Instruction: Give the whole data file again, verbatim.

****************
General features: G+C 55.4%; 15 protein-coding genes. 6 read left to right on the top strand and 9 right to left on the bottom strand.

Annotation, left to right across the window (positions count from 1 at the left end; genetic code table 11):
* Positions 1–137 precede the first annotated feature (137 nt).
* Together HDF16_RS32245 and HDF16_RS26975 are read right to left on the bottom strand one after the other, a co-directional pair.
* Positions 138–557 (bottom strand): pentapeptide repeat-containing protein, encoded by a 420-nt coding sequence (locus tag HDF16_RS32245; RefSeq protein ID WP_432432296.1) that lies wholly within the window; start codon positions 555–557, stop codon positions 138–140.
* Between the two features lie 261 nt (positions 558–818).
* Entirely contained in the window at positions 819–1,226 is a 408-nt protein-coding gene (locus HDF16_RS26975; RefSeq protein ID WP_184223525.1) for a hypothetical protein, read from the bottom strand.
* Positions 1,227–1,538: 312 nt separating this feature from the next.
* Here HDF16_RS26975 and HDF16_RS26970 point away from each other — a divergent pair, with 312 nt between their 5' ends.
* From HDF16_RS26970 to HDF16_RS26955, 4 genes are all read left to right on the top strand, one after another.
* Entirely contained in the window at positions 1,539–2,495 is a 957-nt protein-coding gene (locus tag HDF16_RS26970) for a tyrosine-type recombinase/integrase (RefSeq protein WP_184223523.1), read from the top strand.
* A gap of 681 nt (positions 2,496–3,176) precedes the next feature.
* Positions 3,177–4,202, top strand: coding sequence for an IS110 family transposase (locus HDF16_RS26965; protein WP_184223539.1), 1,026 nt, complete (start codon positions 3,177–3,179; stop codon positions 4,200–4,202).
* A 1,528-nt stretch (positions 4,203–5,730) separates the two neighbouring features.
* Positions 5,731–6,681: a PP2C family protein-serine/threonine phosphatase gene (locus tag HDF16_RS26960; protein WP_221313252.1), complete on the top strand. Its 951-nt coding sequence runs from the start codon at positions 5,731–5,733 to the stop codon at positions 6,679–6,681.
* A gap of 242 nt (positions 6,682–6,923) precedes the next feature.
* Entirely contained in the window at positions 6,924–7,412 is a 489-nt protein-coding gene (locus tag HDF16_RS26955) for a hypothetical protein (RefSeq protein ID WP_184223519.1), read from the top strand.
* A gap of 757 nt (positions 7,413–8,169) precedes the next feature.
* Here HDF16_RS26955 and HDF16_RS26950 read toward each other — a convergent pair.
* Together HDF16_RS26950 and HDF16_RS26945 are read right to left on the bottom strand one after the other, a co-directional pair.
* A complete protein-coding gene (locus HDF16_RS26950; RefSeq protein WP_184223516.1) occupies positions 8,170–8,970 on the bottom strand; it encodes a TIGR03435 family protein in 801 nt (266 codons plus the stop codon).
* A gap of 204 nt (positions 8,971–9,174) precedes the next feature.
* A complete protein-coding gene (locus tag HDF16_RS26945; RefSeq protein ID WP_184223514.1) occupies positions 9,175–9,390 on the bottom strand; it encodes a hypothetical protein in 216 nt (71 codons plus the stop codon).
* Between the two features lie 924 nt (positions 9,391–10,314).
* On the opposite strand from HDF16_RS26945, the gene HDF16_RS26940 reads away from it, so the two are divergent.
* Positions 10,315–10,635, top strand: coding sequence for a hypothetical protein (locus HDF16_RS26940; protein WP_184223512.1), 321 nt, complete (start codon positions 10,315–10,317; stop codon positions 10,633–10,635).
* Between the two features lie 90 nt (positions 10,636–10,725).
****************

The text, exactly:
General features: G+C 55.4%; 15 protein-coding genes. 6 read left to right on the top strand and 9 right to left on the bottom strand.

Annotation, left to right across the window (positions count from 1 at the left end; genetic code table 11):
* Positions 1–137 precede the first annotated feature (137 nt).
* Together HDF16_RS32245 and HDF16_RS26975 are read right to left on the bottom strand one after the other, a co-directional pair.
* Positions 138–557 (bottom strand): pentapeptide repeat-containing protein, encoded by a 420-nt coding sequence (locus tag HDF16_RS32245; RefSeq protein ID WP_432432296.1) that lies wholly within the window; start codon positions 555–557, stop codon positions 138–140.
* Between the two features lie 261 nt (positions 558–818).
* Entirely contained in the window at positions 819–1,226 is a 408-nt protein-coding gene (locus HDF16_RS26975; RefSeq protein ID WP_184223525.1) for a hypothetical protein, read from the bottom strand.
* Positions 1,227–1,538: 312 nt separating this feature from the next.
* Here HDF16_RS26975 and HDF16_RS26970 point away from each other — a divergent pair, with 312 nt between their 5' ends.
* From HDF16_RS26970 to HDF16_RS26955, 4 genes are all read left to right on the top strand, one after another.
* Entirely contained in the window at positions 1,539–2,495 is a 957-nt protein-coding gene (locus tag HDF16_RS26970) for a tyrosine-type recombinase/integrase (RefSeq protein WP_184223523.1), read from the top strand.
* A gap of 681 nt (positions 2,496–3,176) precedes the next feature.
* Positions 3,177–4,202, top strand: coding sequence for an IS110 family transposase (locus HDF16_RS26965; protein WP_184223539.1), 1,026 nt, complete (start codon positions 3,177–3,179; stop codon positions 4,200–4,202).
* A 1,528-nt stretch (positions 4,203–5,730) separates the two neighbouring features.
* Positions 5,731–6,681: a PP2C family protein-serine/threonine phosphatase gene (locus tag HDF16_RS26960; protein WP_221313252.1), complete on the top strand. Its 951-nt coding sequence runs from the start codon at positions 5,731–5,733 to the stop codon at positions 6,679–6,681.
* A gap of 242 nt (positions 6,682–6,923) precedes the next feature.
* Entirely contained in the window at positions 6,924–7,412 is a 489-nt protein-coding gene (locus tag HDF16_RS26955) for a hypothetical protein (RefSeq protein ID WP_184223519.1), read from the top strand.
* A gap of 757 nt (positions 7,413–8,169) precedes the next feature.
* Here HDF16_RS26955 and HDF16_RS26950 read toward each other — a convergent pair.
* Together HDF16_RS26950 and HDF16_RS26945 are read right to left on the bottom strand one after the other, a co-directional pair.
* A complete protein-coding gene (locus HDF16_RS26950; RefSeq protein WP_184223516.1) occupies positions 8,170–8,970 on the bottom strand; it encodes a TIGR03435 family protein in 801 nt (266 codons plus the stop codon).
* A gap of 204 nt (positions 8,971–9,174) precedes the next feature.
* A complete protein-coding gene (locus tag HDF16_RS26945; RefSeq protein ID WP_184223514.1) occupies positions 9,175–9,390 on the bottom strand; it encodes a hypothetical protein in 216 nt (71 codons plus the stop codon).
* Between the two features lie 924 nt (positions 9,391–10,314).
* On the opposite strand from HDF16_RS26945, the gene HDF16_RS26940 reads away from it, so the two are divergent.
* Positions 10,315–10,635, top strand: coding sequence for a hypothetical protein (locus HDF16_RS26940; protein WP_184223512.1), 321 nt, complete (start codon positions 10,315–10,317; stop codon positions 10,633–10,635).
* Between the two features lie 90 nt (positions 10,636–10,725).